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    CancerNews asked a questionCancer

    survivors are thrilled to be, well,...survivors. But the long term side effects are sometimes unknown.

    • po18guy's Avatar

      My favorite hematological response: ""Doctor, what are the long-term side effects of this drug"

      Doctor (laughing) "You'll tell us!"

      My basic response to inquiries regarding my well being is "I am delighted to be ANYWHERE!"

      2 months ago
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    fallsbs wrote on CancerNews's wall

    Prior to my mastectomy someone said how lucky I was to be getting a " boob job"

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    CancerNews asked a questionCancer

    We are putting a blog post together about things to NOT say to a cancer patient.

    21 answers
    • Russ' Avatar

      My first round of chemo 5fu for 24/7 for 5 weeks. The oncologist told me that 5fu will not be a chemo to have you lose your hair. You know...come to think of it I don't think I have ever seen a man lose his hair. I'm sure it has happened but not as much as women. My best to all of you...Russ

      3 months ago
    • JStar's Avatar

      Things not to say: stories about other people who had this cancer and died. I completely understand that people are trying to help but I can't follow the "helpful" thinking with this one at all. Becoming the cancer patient's Food and Behavior Police: "you can NEVER eat that (favorite food) again", "don't walk too far" "don't you dare bring your husband that cup of coffee, make him get it himself!", "you must try XYZ holistic remedy or treatment, no really my uncle's dogwalker's friend did great with it". I was lucky enough to enjoy a long career with tons of responsibility, always took care of myself and my family, I have the discipline and wherewithal to follow my doctors instructions very closely, I do NOT need a warden. My favorite response to this nonsense is "they removed my ovaries, not my brain".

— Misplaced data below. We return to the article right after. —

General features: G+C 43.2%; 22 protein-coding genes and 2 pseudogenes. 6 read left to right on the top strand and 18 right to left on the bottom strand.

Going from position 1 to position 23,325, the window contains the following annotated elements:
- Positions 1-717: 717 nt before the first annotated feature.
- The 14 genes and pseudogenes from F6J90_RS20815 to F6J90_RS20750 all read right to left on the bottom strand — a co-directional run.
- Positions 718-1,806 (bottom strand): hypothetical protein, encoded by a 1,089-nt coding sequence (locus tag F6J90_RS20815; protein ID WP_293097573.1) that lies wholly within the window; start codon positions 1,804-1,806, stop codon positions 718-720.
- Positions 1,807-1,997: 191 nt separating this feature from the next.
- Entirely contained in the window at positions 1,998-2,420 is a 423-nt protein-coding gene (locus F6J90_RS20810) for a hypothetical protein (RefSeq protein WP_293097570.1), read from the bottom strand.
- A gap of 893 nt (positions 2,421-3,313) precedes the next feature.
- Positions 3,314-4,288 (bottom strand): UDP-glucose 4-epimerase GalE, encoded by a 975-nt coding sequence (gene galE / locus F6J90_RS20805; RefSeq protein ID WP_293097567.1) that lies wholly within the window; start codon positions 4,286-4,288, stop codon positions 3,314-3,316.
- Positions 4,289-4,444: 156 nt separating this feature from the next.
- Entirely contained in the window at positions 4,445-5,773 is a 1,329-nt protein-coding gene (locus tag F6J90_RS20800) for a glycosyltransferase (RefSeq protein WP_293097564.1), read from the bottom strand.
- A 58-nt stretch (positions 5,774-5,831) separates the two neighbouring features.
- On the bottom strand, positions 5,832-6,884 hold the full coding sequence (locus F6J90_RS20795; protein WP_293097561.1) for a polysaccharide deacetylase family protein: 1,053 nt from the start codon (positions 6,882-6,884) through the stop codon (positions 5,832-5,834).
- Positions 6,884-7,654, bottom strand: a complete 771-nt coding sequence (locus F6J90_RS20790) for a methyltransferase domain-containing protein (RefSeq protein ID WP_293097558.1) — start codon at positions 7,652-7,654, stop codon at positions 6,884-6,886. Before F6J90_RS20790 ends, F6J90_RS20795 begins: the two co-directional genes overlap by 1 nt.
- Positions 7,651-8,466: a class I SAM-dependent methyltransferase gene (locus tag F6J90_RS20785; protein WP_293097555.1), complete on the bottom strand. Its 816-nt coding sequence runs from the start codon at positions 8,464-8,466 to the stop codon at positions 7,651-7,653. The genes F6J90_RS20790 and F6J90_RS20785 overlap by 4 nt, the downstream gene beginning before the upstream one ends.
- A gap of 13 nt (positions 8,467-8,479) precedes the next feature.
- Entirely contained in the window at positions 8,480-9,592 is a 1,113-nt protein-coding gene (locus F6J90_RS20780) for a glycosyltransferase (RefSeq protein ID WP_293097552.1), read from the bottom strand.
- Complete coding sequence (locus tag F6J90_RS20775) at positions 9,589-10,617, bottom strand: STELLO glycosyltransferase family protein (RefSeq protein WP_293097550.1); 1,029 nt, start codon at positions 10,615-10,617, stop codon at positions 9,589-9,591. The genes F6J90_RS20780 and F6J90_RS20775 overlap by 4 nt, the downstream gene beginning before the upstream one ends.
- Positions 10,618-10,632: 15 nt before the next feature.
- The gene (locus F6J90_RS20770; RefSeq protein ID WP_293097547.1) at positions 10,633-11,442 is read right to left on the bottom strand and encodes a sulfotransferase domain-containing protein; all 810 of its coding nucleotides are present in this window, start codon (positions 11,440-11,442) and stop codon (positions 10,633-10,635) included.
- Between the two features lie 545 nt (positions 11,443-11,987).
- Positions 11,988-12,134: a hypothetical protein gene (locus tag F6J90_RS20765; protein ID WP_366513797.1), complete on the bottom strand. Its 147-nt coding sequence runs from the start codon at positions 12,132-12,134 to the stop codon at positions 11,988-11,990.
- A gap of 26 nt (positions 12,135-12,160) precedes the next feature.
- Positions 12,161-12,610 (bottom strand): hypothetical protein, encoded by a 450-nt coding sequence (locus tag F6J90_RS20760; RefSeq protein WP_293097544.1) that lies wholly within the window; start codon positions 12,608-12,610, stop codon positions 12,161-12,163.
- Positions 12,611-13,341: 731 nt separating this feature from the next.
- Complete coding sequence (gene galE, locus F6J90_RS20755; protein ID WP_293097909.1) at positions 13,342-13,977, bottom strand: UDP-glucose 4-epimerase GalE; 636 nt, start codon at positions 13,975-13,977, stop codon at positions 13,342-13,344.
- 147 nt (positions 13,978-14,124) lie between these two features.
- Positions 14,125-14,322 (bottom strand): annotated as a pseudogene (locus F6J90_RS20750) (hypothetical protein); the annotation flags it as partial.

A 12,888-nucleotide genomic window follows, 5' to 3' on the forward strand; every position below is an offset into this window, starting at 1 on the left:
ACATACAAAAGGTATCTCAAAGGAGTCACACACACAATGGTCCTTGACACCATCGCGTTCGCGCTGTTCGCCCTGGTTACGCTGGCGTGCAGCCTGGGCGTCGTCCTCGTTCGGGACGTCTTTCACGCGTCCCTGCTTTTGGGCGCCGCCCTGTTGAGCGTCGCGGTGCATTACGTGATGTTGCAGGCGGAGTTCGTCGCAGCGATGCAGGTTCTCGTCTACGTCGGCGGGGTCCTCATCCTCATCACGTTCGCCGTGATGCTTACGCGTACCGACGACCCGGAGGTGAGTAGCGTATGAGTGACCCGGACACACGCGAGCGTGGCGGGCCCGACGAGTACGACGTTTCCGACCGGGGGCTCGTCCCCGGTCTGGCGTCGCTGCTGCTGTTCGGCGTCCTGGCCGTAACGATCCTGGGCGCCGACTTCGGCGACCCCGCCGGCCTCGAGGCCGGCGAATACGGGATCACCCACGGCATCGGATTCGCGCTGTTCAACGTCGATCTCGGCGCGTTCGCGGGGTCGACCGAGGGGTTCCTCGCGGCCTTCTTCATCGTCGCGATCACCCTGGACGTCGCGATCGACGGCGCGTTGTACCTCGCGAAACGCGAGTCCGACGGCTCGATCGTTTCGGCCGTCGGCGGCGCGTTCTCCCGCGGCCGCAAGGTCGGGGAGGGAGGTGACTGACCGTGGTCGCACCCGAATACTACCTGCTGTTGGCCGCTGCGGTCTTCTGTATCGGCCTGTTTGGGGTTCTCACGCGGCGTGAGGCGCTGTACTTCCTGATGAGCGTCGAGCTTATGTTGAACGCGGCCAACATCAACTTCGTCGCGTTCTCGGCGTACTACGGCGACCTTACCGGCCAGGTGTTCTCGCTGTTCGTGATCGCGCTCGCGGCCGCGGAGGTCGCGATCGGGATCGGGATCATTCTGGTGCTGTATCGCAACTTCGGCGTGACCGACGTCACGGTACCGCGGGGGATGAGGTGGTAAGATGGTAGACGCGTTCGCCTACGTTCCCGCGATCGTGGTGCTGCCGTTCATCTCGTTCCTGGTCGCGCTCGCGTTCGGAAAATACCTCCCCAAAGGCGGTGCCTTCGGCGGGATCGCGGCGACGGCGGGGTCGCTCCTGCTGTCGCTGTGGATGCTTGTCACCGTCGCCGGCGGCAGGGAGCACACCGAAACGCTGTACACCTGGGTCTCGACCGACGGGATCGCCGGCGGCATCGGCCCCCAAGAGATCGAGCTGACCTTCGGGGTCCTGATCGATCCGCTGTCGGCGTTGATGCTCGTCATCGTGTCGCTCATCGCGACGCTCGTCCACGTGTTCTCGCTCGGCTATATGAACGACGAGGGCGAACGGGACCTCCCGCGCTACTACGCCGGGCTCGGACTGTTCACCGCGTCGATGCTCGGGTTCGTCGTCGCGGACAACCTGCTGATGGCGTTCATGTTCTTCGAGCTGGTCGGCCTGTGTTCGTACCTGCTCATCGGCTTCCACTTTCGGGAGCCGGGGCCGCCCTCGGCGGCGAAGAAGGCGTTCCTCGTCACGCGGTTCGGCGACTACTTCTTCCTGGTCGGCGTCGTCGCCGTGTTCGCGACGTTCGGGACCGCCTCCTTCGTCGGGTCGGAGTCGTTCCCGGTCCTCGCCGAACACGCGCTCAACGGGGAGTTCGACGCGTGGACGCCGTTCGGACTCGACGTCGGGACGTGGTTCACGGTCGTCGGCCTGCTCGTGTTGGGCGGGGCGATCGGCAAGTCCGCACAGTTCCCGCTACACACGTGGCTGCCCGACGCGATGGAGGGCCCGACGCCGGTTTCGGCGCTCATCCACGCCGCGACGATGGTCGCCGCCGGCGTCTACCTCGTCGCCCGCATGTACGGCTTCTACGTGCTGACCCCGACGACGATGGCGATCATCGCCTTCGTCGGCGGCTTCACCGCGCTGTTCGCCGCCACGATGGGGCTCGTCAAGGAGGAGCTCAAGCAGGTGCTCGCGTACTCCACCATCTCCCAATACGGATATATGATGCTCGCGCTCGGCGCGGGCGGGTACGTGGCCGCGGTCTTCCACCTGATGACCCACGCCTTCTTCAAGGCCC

Things to say: I have been very comforted by people praying for me, adding my name to prayer groups, etc obviously it depends on the individual. It helps to counteract the helplessness one feels on hearing that a friend has a serious illness. Definitely ask what the person needs and then listen. carefully. Keep following up if they say "nothing right now" because that can change. Share the many stories of wonderful breakthroughs being made in science every day: I tell everyone "this ain't your Grandma's ovarian cancer" because there is truly so much reason to be hopeful.

      3 days ago
    • Lynne-I-Am's Avatar

      Don’t ever tell a cancer survivor , “ I had a friend or loved one or patient once with your type of cancer who lasted almost xxx number of years .”

      1 day ago
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    Remember this when you go for your next scan.